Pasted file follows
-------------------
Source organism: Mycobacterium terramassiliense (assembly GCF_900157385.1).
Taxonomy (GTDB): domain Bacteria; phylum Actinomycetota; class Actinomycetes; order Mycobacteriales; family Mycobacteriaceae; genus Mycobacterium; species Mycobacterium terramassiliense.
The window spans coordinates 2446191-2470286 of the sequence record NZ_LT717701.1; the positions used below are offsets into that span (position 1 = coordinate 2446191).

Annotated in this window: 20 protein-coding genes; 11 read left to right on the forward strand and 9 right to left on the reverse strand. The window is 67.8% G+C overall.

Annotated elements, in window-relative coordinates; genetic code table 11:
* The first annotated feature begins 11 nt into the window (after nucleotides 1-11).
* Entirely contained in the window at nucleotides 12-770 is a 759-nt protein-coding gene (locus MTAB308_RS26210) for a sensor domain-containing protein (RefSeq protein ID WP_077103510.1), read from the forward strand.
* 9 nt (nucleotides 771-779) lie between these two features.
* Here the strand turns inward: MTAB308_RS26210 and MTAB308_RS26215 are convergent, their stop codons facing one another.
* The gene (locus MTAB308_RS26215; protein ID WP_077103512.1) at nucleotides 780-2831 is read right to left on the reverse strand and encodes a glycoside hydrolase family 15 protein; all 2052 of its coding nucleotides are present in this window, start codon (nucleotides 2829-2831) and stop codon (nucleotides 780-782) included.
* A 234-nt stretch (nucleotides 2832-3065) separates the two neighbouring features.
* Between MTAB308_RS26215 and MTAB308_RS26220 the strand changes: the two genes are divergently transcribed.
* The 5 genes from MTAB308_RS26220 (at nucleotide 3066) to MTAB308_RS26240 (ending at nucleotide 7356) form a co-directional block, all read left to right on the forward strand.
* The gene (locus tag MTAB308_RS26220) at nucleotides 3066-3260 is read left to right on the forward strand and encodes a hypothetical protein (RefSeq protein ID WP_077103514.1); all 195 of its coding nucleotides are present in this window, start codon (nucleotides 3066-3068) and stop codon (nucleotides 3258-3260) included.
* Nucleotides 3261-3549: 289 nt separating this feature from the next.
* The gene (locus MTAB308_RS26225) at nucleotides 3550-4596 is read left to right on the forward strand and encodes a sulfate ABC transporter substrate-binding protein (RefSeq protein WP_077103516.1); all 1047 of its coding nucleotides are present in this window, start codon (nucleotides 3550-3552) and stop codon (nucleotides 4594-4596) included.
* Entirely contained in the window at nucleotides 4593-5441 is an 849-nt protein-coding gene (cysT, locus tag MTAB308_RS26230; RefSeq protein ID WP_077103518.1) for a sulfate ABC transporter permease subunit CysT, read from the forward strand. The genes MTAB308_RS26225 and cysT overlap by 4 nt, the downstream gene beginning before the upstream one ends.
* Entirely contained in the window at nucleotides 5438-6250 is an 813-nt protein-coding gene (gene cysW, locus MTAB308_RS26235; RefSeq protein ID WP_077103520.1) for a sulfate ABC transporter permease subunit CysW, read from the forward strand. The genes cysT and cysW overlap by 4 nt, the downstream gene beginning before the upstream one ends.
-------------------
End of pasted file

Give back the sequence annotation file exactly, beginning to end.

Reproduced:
Source organism: Mycobacterium terramassiliense (assembly GCF_900157385.1).
Taxonomy (GTDB): domain Bacteria; phylum Actinomycetota; class Actinomycetes; order Mycobacteriales; family Mycobacteriaceae; genus Mycobacterium; species Mycobacterium terramassiliense.
The window spans coordinates 2446191-2470286 of the sequence record NZ_LT717701.1; the positions used below are offsets into that span (position 1 = coordinate 2446191).

Annotated in this window: 20 protein-coding genes; 11 read left to right on the forward strand and 9 right to left on the reverse strand. The window is 67.8% G+C overall.

Annotated elements, in window-relative coordinates; genetic code table 11:
* The first annotated feature begins 11 nt into the window (after nucleotides 1-11).
* Entirely contained in the window at nucleotides 12-770 is a 759-nt protein-coding gene (locus MTAB308_RS26210) for a sensor domain-containing protein (RefSeq protein ID WP_077103510.1), read from the forward strand.
* 9 nt (nucleotides 771-779) lie between these two features.
* Here the strand turns inward: MTAB308_RS26210 and MTAB308_RS26215 are convergent, their stop codons facing one another.
* The gene (locus MTAB308_RS26215; protein ID WP_077103512.1) at nucleotides 780-2831 is read right to left on the reverse strand and encodes a glycoside hydrolase family 15 protein; all 2052 of its coding nucleotides are present in this window, start codon (nucleotides 2829-2831) and stop codon (nucleotides 780-782) included.
* A 234-nt stretch (nucleotides 2832-3065) separates the two neighbouring features.
* Between MTAB308_RS26215 and MTAB308_RS26220 the strand changes: the two genes are divergently transcribed.
* The 5 genes from MTAB308_RS26220 (at nucleotide 3066) to MTAB308_RS26240 (ending at nucleotide 7356) form a co-directional block, all read left to right on the forward strand.
* The gene (locus tag MTAB308_RS26220) at nucleotides 3066-3260 is read left to right on the forward strand and encodes a hypothetical protein (RefSeq protein ID WP_077103514.1); all 195 of its coding nucleotides are present in this window, start codon (nucleotides 3066-3068) and stop codon (nucleotides 3258-3260) included.
* Nucleotides 3261-3549: 289 nt separating this feature from the next.
* The gene (locus MTAB308_RS26225) at nucleotides 3550-4596 is read left to right on the forward strand and encodes a sulfate ABC transporter substrate-binding protein (RefSeq protein WP_077103516.1); all 1047 of its coding nucleotides are present in this window, start codon (nucleotides 3550-3552) and stop codon (nucleotides 4594-4596) included.
* Entirely contained in the window at nucleotides 4593-5441 is an 849-nt protein-coding gene (cysT, locus tag MTAB308_RS26230; RefSeq protein ID WP_077103518.1) for a sulfate ABC transporter permease subunit CysT, read from the forward strand. The genes MTAB308_RS26225 and cysT overlap by 4 nt, the downstream gene beginning before the upstream one ends.
* Entirely contained in the window at nucleotides 5438-6250 is an 813-nt protein-coding gene (gene cysW, locus MTAB308_RS26235; RefSeq protein ID WP_077103520.1) for a sulfate ABC transporter permease subunit CysW, read from the forward strand. The genes cysT and cysW overlap by 4 nt, the downstream gene beginning before the upstream one ends.